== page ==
Now With More Than 3000 Reviews! Go Nuts - Read 'Em All!!

WELCOME! Use the search engines on this site (or your own off-site engine of choice) to gain easy access to the complete MAKSQUIBS Archive; over 2500 posts and counting. (New posts added every day or so.)

You can check on all our titles by typing the Title, Director, Actor or 'Keyword' of your choice in the Search Engine of your choice (include the phrase MAKSQUIBS) or just use the BLOGGER Search Box at the top left corner of the page.

Feel free to place comments directly on any of the film posts and to test your film knowledge with the CONTESTS scattered here & there. (Hey! No Googling allowed. They're pretty easy.)

Send E-mails to MAKSQUIBS@yahoo.com . (Let us know if the TRANSLATE WIDGET works!) Or use the Profile Page or Comments link for contact.

Thanks for stopping by.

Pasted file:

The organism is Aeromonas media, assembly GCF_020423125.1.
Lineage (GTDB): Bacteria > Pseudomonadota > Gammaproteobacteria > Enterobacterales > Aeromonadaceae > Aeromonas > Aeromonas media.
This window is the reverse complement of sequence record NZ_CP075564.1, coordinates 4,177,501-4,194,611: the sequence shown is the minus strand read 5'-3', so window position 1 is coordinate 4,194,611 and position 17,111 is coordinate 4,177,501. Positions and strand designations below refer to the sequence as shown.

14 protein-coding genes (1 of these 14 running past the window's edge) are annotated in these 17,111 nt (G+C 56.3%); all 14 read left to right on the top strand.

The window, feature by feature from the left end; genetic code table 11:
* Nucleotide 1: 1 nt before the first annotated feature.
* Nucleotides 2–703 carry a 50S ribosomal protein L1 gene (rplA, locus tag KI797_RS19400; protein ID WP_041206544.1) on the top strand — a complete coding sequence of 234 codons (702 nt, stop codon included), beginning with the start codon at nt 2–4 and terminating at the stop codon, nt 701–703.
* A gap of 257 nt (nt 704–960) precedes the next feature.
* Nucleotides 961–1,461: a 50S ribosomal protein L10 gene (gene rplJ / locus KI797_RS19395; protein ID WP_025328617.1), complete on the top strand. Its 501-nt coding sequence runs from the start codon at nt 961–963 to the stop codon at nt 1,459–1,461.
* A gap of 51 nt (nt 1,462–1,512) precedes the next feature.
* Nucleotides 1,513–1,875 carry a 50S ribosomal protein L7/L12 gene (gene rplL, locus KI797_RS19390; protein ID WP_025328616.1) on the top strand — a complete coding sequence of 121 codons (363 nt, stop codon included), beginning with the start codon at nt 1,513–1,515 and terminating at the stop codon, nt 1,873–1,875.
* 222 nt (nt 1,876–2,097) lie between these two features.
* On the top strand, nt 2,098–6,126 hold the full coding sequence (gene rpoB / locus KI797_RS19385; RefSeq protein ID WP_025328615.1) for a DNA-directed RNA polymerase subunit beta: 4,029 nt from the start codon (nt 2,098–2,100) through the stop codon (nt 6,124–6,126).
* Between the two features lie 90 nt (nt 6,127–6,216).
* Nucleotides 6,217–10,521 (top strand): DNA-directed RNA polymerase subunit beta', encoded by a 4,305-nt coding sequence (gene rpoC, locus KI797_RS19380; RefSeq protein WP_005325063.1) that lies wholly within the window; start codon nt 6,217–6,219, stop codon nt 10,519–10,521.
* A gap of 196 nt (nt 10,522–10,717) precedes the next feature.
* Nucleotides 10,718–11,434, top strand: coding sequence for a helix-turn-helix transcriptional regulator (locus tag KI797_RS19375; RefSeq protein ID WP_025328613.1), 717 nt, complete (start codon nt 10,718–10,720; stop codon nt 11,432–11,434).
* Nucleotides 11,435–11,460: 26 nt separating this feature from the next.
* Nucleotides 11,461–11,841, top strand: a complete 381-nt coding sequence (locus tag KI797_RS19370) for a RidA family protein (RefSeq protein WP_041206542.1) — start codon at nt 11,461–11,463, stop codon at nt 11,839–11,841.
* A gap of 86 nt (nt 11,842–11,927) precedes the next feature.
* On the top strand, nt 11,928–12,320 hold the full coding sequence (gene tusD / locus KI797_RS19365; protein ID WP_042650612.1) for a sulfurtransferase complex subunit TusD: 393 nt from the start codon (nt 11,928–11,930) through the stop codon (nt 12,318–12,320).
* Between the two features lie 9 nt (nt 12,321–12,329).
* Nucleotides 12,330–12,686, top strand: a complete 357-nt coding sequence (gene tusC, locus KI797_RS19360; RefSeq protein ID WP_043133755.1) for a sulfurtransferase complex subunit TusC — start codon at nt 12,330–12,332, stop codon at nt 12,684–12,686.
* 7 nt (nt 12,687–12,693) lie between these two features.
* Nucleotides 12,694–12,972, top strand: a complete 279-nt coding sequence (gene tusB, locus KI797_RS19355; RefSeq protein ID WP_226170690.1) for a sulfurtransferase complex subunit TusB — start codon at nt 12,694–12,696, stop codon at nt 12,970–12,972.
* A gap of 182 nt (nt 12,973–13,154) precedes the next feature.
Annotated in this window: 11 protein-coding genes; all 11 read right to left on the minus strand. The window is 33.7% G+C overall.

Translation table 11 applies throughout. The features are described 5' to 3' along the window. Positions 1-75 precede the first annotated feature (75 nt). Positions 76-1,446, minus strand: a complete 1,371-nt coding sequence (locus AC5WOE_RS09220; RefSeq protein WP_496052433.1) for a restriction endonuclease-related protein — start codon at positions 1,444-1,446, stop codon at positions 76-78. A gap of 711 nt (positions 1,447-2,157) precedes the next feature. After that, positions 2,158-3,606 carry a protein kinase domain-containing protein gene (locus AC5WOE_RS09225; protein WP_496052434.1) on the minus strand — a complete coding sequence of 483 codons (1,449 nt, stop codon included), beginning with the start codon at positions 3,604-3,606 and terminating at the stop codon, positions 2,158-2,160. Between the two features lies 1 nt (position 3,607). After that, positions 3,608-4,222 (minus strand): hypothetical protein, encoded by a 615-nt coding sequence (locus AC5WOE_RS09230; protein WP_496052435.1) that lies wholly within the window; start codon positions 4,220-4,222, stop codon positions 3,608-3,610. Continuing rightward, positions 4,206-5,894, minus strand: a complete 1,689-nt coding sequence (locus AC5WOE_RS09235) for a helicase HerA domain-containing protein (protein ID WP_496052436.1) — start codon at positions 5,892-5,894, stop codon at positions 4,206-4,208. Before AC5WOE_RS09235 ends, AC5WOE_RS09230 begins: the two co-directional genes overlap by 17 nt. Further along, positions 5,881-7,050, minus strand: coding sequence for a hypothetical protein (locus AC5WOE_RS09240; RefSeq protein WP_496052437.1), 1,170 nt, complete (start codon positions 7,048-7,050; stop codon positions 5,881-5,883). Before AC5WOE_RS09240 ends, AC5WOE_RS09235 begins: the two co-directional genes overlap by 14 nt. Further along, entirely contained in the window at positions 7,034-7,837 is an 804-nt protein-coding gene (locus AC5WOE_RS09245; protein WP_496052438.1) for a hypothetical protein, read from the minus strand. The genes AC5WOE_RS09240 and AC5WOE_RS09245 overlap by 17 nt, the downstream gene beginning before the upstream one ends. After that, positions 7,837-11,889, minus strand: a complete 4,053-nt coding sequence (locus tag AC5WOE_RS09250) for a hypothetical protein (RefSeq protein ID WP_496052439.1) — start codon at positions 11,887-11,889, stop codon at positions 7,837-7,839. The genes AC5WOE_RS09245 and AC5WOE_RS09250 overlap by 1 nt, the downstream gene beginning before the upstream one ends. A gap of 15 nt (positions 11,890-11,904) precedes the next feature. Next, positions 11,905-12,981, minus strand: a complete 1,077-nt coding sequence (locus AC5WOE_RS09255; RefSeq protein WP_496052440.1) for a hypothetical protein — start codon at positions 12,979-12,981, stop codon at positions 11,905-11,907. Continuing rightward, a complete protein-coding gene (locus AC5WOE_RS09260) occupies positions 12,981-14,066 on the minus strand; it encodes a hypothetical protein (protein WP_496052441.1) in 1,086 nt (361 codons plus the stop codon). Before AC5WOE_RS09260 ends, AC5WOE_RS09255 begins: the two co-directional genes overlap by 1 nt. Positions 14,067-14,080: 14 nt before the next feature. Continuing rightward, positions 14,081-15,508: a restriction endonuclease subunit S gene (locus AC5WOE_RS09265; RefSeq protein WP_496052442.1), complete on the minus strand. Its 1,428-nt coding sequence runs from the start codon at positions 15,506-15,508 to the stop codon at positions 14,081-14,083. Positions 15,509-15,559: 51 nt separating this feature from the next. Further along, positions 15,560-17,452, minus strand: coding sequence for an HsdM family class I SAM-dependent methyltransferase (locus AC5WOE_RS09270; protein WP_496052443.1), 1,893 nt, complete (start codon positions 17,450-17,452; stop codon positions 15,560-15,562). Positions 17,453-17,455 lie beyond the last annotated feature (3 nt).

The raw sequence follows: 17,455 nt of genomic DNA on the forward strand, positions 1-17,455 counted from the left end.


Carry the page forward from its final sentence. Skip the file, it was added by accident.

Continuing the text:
Sunday, August 23, 2009

LADY KILLER (1933)


Inane, but entertaining James Cagney vehicle is like a Warner Bros. Pilgrim’s Progress in 74 snappy minutes. In New York, Jimmy is a wise-ass movie usher who’s fired, and then ‘taken’ by some crooked card sharps. He turns tables on these mugs and soon has them all working for him, running a fancy gambling den. But a murder screws up his quick success and he goes on the lam to Chicago with moll Mae Clarke. (Yep, the doll who got the grapefruit in the kisser in PUBLIC ENEMY/’31.) Cagney’s old pals set him up for the murder rap and he flees to L.A. Deserted and ‘on-the-bum,’ he’s spotted by a studio man who’s cruising local dives for movie extras with ‘character.’ Cagney’s a natural on camera and he’s soon being groomed for stardom when . . . his old crooked pals come to pull him back in. Helmer Roy Del Ruth manages the first two acts smoothly, but we seem to be watching an entirely different film after Chicago. It’s fun to see how untamable Cagney’s character is, even when he hits the big time in Hollywood, but sad to see his fine rapport with Clarke scuttled for nice gal Margaret Lindsay who does little for Jimmy. Production Code junkies should note that Cagney gets off scot-free even though he’s an accessory to two (count ‘em, 2) murders; including a cop!

No comments: